* Works on Europe’s banking union on schedule
* Debate on resolution fund to accelrate after Sept. 22
By Andrius Sytas
VILNIUS, Sept 14 (Reuters) - There will be no delay in setting up a European agency that could order the restructuring or closure of any euro zone bank as work will pick up after German elections, the head of euro zone finance ministers Jeroen Dijsselbloem said on Saturday.
The agency, called the Single Resolution Mechanism (SRM), is to complement the single bank supervisor - the European Central Bank - as part of a banking union that would break the vicious circle between weak banks and indebted governments.
The ECB is to take up its new responsibilities in autumn of 2014 and EU policymakers are now planning to have the resolution body - which would also have a fund - ready on Jan. 1, 2015.
Until then, bank resolution would be governed by a set of common rules for all national authorities called the Bank Recovery and Resolution Directive.
But the timetable appears optimistic because Germany is adamant that to create a true resolution agency, the European Union needs to change its fundamental law -- the EU treaty. This would be a lengthy and politically risky process.
Germany holds elections on September 22 and officials say that Berlin is unlikely to be ready to seek a compromise before. Dijsselbloem appeared to share that view.
“There hasn’t actually been a debate on how it can be solved. As of next month, I think we should have that debate and have it in depth and work on solutions,” Dijsselbloem told reporters on entering a talks of EU finance ministers.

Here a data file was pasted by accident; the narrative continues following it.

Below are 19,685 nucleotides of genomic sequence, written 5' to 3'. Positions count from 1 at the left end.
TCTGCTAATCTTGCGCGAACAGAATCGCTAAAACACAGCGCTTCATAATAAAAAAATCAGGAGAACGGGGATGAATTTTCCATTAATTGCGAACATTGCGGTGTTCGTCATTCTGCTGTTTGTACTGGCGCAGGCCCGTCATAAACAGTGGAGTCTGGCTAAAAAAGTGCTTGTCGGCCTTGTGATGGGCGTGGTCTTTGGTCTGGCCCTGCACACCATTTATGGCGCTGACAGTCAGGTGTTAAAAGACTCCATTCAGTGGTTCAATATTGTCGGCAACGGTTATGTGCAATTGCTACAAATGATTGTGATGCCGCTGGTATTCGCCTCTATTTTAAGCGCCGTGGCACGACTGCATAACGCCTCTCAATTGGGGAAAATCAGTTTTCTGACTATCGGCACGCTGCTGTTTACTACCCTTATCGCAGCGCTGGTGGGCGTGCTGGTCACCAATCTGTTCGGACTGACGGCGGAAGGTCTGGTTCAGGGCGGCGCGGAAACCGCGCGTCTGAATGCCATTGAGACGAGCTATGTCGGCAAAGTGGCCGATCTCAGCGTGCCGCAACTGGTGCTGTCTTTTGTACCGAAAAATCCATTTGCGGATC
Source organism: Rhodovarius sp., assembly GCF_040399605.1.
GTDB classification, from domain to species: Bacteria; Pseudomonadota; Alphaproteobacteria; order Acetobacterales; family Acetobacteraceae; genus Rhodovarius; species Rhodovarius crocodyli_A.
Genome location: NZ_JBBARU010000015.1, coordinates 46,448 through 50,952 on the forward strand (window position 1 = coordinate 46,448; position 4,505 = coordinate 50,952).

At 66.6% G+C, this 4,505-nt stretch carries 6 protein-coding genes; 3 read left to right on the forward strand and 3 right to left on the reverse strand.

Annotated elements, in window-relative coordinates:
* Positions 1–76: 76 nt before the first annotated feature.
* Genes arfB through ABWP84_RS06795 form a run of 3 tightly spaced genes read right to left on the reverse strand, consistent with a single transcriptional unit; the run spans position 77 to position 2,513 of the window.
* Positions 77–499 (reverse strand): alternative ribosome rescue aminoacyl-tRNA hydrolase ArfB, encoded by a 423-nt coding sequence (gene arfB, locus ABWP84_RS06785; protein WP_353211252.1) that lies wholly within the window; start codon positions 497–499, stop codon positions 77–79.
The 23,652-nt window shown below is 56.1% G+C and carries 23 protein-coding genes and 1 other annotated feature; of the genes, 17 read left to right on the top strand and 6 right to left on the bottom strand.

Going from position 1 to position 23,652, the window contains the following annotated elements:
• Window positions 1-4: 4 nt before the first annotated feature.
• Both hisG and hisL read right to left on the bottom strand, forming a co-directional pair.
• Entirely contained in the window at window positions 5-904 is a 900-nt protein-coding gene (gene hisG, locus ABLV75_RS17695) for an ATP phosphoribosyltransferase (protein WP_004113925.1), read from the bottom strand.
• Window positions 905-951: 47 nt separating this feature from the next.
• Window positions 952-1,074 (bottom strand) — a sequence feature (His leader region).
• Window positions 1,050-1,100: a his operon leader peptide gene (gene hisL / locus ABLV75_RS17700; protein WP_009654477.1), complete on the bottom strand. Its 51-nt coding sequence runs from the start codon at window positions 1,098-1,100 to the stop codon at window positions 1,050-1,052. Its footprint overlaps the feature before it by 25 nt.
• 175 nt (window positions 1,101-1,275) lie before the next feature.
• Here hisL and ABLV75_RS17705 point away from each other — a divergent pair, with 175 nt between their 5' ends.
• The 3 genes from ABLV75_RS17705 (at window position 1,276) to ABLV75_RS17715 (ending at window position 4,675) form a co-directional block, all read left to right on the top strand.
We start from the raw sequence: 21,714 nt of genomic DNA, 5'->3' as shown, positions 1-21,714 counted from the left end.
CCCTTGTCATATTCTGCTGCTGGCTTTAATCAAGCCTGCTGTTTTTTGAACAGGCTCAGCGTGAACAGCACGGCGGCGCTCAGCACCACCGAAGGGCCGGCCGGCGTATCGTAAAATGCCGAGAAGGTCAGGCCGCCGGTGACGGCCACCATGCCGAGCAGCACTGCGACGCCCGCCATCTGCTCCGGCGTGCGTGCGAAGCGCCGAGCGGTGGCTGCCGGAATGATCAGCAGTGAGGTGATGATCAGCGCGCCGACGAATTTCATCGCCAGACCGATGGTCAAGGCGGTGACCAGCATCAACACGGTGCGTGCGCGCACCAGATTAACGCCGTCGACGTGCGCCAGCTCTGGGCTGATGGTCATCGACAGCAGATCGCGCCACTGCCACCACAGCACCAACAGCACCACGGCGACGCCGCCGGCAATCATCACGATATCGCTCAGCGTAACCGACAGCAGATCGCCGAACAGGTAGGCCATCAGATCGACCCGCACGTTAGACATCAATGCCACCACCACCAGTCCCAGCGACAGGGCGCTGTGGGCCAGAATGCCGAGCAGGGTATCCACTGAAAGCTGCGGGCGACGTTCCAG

“We’re still on schedule. There was always the plan that the SRM proposal would come this summer. It did. And it was always the plan that we would finalise the discussions at the end of this year and we will,” he said.
“In a week and a half the world might look different already,” he said in a clear reference to the vote in Germany.
To avoid a change of the EU treaty, the European Commission proposed in July that it could become the resolution agency itself. But Germany and several other countries oppose that because it would mean the transfer of great new powers to the EU executive arm, which is already overseeing competition issues.
Legal work on the first pillar of the banking union, the ECB supervision of around 130 euro zone banking groups or about 80 percent of the banking sector in Europe, was completed last week, allowing the ECB to start technical preparations.